Sarcoidosis is a disease characterized by tissue changes that have a characteristic appearance under a microscope. Doctors think that it is caused by infection, but until recently, they were not able to find a cause and therefore, they did not have an effective treatment.
Over the years, doctors have found inconsistent evidence of atypical tuberculosis bacteria, but recently a test called PCR has found Mycobacterium tuberculosis in old sarcoid lesions (1,2). Also a recent article in the British Medical Journal, Lancet, shows that doctors have isolated Human Herpes Virus Type 8 (HHS-8) from sarcoidosis (3). It's too early to know whether drugs to treat these bacteria and viruses will cure sarcoidosis, but conventional TB drugs or ganciclovir may be found to cure sarcoidosis.
Sarcoid in your lungs usually starts as a cough or shortness of breath and your doctor sees lumps on your X-ray. Sarcoid can form a red rash or bumps in your skin. It can start out as weight loss, fatigue, night sweats or fever. More than 70% of those who develop sarcoidosis will get better with no treatment whatever. 20% can suffer permanent lung damage and remain short of breath. The disease will become chronic and require treatment in around 10 to 15%. 5-10% of people with sarcoidosis can suffer serious permanent damage to their brains, kidneys, liver, lungs or heart. Doctors often diagnose sarcoidosis when they see characteristic granulomas on tissue removed from the body. Most patients with sarcoidosis require no treatment. When the disease affects a person's health, doctors often prescribe cortisone-type drugs to reduce swelling. If sarcoidosis is associated with high blood calcium levels, the patient should avoid sunlight, vitamin D and calcium-rich foods. If cortisone-type drugs do not control the disease, doctors prescribe drugs, such as methotrexate or azathioprine to suppress immunity, but they are often ineffectual in controlling the disease.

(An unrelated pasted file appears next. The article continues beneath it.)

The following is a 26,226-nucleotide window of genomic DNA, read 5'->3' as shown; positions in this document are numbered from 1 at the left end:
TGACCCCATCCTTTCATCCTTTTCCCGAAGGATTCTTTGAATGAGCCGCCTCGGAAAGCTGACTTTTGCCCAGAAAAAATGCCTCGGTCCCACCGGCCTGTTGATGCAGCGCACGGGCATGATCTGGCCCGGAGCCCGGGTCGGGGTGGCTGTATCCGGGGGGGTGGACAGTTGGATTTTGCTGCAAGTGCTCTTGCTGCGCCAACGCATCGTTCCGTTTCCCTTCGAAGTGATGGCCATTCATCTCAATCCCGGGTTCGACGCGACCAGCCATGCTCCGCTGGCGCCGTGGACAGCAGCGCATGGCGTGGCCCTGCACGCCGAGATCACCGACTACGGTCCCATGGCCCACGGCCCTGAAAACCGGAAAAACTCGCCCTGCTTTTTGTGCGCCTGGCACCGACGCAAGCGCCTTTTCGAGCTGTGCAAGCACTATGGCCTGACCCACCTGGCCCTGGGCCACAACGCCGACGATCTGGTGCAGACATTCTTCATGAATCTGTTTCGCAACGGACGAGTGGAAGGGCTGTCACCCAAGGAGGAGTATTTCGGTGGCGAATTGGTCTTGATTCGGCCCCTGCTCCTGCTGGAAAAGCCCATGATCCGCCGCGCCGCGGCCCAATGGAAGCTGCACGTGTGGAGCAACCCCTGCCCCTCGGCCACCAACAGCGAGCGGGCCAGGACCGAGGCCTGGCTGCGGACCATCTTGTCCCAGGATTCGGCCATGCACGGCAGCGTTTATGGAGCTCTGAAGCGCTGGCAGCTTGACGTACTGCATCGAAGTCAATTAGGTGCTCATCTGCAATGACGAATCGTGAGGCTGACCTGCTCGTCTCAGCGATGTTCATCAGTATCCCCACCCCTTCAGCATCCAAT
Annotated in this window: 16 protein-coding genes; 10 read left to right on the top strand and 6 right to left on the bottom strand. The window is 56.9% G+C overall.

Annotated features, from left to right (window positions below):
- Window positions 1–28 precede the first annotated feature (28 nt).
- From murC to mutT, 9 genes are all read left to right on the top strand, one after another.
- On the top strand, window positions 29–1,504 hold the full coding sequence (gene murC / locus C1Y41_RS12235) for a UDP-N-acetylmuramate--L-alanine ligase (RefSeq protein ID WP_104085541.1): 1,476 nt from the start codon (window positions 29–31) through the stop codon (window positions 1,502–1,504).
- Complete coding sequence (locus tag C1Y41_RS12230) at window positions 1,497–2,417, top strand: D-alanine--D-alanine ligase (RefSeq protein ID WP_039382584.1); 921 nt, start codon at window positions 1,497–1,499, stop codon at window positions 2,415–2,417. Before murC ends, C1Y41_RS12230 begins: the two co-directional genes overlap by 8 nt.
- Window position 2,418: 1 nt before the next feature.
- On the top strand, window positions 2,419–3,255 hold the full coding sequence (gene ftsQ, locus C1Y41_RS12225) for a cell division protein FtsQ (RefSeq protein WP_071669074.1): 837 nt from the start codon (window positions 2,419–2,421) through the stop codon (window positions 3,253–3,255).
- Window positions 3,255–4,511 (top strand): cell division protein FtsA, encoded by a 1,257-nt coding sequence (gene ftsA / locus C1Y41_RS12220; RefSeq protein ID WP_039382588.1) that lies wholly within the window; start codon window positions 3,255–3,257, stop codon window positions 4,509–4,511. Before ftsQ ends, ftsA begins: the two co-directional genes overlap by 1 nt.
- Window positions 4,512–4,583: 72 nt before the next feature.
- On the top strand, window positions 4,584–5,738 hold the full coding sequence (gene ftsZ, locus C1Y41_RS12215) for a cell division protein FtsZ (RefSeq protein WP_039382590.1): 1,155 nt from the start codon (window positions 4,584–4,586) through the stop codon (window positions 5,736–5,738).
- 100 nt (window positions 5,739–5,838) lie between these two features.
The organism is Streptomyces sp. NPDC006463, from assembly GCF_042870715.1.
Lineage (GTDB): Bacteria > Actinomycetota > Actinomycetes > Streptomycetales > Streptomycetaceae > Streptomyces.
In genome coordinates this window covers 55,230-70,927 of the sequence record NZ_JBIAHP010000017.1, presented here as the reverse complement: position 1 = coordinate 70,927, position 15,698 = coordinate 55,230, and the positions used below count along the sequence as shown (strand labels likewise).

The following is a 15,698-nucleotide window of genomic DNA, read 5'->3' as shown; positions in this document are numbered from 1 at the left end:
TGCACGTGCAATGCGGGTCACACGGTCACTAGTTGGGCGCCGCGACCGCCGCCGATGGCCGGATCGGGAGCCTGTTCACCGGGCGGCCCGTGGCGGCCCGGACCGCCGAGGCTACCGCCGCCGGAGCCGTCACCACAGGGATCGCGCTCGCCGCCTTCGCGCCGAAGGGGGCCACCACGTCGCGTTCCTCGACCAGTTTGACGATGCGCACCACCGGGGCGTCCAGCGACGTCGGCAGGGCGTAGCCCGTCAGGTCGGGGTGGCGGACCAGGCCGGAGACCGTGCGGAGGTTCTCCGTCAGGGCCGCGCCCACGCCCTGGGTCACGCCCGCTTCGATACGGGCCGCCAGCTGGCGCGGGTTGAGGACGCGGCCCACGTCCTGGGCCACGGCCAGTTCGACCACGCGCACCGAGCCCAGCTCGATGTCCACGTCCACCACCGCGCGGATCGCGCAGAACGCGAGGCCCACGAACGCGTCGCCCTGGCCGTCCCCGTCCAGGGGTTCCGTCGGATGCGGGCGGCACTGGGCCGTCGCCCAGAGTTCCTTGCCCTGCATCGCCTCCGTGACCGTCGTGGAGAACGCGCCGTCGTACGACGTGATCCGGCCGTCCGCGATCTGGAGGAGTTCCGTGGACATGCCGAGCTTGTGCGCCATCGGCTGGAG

1) J Mcfadden, J Colston. Crohn's disease, sarcoidosis and rheumatoid arthritis: Evidence for mycobacterial aetiology. Baillieres Clinical Infectious Diseases 4: 2(JUL 1997):119-129. Address J Mcfadden, Univ Surrey, Sch Biol Sci, Guildford GU2 5XH, Surrey, England.
2) The results confirm that the organisms are mycobacterial in origin and are similar, if not identical, to M tuberculosis. Their role in the pathogenesis of sarcoidosis is unknown. OM Kon, RM Dubois. Mycobacteria and sarcoidosis. Thorax 52: Suppl. 3 (AUG 1997):S47-S51.
3) Lancet 1997;350(9091):1655-61.
4) Good summaries about this disease can be obtained by writing the American Lung Association 1740 Broadway NY, NY 10019-4374 (212-315-8700) or National Institutes of Allergy and Infectious Diseases. 9000 Rockville Pike. Building 31, 7A32. Bethesda, Maryland 20892 or Sarcoidosis Family Aid and Research Foundation. 460A Central Avenue. East Orange, NJ 07018.
5) G Rizzato, A Riboldi, B Imbimbo, A Torresin, S Milani. The long-term efficacy and safety of two different corticosteroids in chronic sarcoidosis. Respiratory Medicine 91: 8 (SEP 1997):449-460.
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